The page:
How The Verge used visuals to tell the delicate story of a face transplant

The ordeal of a woman who received a total face transplant is hard for an audience to fathom without seeing it. But Verge science editor Katie Drummond had a challenge beyond potentially making some readers squeamish: how to tell the story with the care and respect Carmen Tarleton deserved.

45-year-old Carmen Tarleton worked as a registered nurse in Thetford, Vt., before she was attacked by her husband in 2007. She has two daughters, Hannah and Liza.

Tarleton’s ex-husband attacked her with lye and a baseball bat in 2007, and media coverage afterward upset her because it prefaced stories with disclaimers like “‘warning, this footage is graphic and may disturb some viewers,’” Drummond wrote in an e-mail to Poynter.

That horrified Tarleton, Drummond wrote. “The idea that her own face was being treated as if she was some kind of monster, or that her disfigurement made her somehow less human.”

Drummond and the editors at The Verge wanted to respect Tarleton’s feelings.

“When you’re telling the intimate story of someone who’s been through such inconceivable challenges,” said Drummond. “It becomes even more important to accurately and sensitively capture who they are and what they’ve been through.”

The Verge decided to tell the story through Drummond’s text, sensitively rendered illustrations and a mesmerizing video interview with Tarleton created by Sam Thonis and Stephen Greenwood after her surgery.

Tarleton had agreed to the television interviews back in 2007, said Drummond, but she had lost her vision in the attack, “so had absolutely no idea what her face looked like.”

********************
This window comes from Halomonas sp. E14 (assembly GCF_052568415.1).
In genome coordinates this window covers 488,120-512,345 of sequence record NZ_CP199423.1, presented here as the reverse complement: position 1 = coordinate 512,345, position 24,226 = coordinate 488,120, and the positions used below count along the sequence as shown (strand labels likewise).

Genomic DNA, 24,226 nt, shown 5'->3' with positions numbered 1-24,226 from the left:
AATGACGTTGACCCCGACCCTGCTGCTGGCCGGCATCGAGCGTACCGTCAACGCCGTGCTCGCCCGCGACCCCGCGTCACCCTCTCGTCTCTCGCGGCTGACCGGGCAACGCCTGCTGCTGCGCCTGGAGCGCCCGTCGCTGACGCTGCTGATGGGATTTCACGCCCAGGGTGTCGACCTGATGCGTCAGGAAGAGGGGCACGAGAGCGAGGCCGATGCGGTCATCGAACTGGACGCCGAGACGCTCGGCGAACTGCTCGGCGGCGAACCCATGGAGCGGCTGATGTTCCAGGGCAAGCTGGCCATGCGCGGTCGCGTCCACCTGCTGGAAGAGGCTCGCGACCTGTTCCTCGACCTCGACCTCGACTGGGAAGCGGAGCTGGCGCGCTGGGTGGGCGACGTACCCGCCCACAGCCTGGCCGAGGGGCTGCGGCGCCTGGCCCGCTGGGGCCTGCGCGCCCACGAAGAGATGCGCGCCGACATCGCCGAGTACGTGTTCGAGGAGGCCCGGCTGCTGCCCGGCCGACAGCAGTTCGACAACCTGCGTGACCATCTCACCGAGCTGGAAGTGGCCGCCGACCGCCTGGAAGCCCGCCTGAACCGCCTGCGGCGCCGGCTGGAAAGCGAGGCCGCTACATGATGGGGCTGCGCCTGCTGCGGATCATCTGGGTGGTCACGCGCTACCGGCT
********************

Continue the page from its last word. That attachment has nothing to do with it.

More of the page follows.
Her interview with The Verge is juxtaposed with photos of Tarleton as a beautiful young woman and with images of Cheryl Denelli-Righter, a stroke victim who became the donor of her new face.

Seeing and hearing Tarleton tell her own story gives a clear view of her courageousness that would be otherwise tough to comprehend.

After the surgery, she invited Denelli-Righter’s daughter Marinda Righter to touch her mother’s face, now her own. Her mother “is still here, because I have her face,” said Tarleton in the video. “I can’t help but think… I could just go up to Vermont and give my mom’s face a kiss,” Righter told Drummond.

Tarleton’s speech is still difficult to understand because of the surgery and will be on the long recovery ahead, but the former registered nurse is frank and articulate. She’s currently learning to play piano and dating her instructor.

The story’s lead image is a drawing of two faces coming together as one.

Katie Scott created the illustrations for the story, including this conceptual image.

“We wanted to work with someone who had a scientific touch to their drawings but wasn’t necessarily an anatomical illustrator,” said Verge art director James Chae, who commissioned illustrator Katie Scott.

Drawings throughout the presentation help to tie together other concepts visually, like the tricky surgical procedure, potential risks and illnesses, the long-term need for medication and the possible loss of personal identity.

The Verge crew worked closely together to tell the complicated story that had to come together in one package. “I feel we are given a lot of license to be the author and really tell a story,” Chae said in a telephone interview. “The word is thrown around a lot, but here at The Verge, it is a really intimate collaboration. Everyone has input.”

“We all felt as if we were telling a story that was … the unbelievable ability of a face transplant to profoundly change someone’s life,” said Drummond.

It was important that readers be exposed to both the before and the after in images and video, she said, “because we really wanted to convey what this woman endured and what this surgery accomplished.”

A reader expressed shock when he first saw the image in the story of Tarleton before surgery, said Drummond. Then he finished the story and watched the video. “When (he) went back to that image,” she said, “it was much less jarring — [he] just saw a woman. I really appreciated hearing that, and I think it gets at what we were trying to convey … Carmen is ‘just a woman,’ albeit an incredible one who overcame incredible odds—and we hoped readers would see that.”

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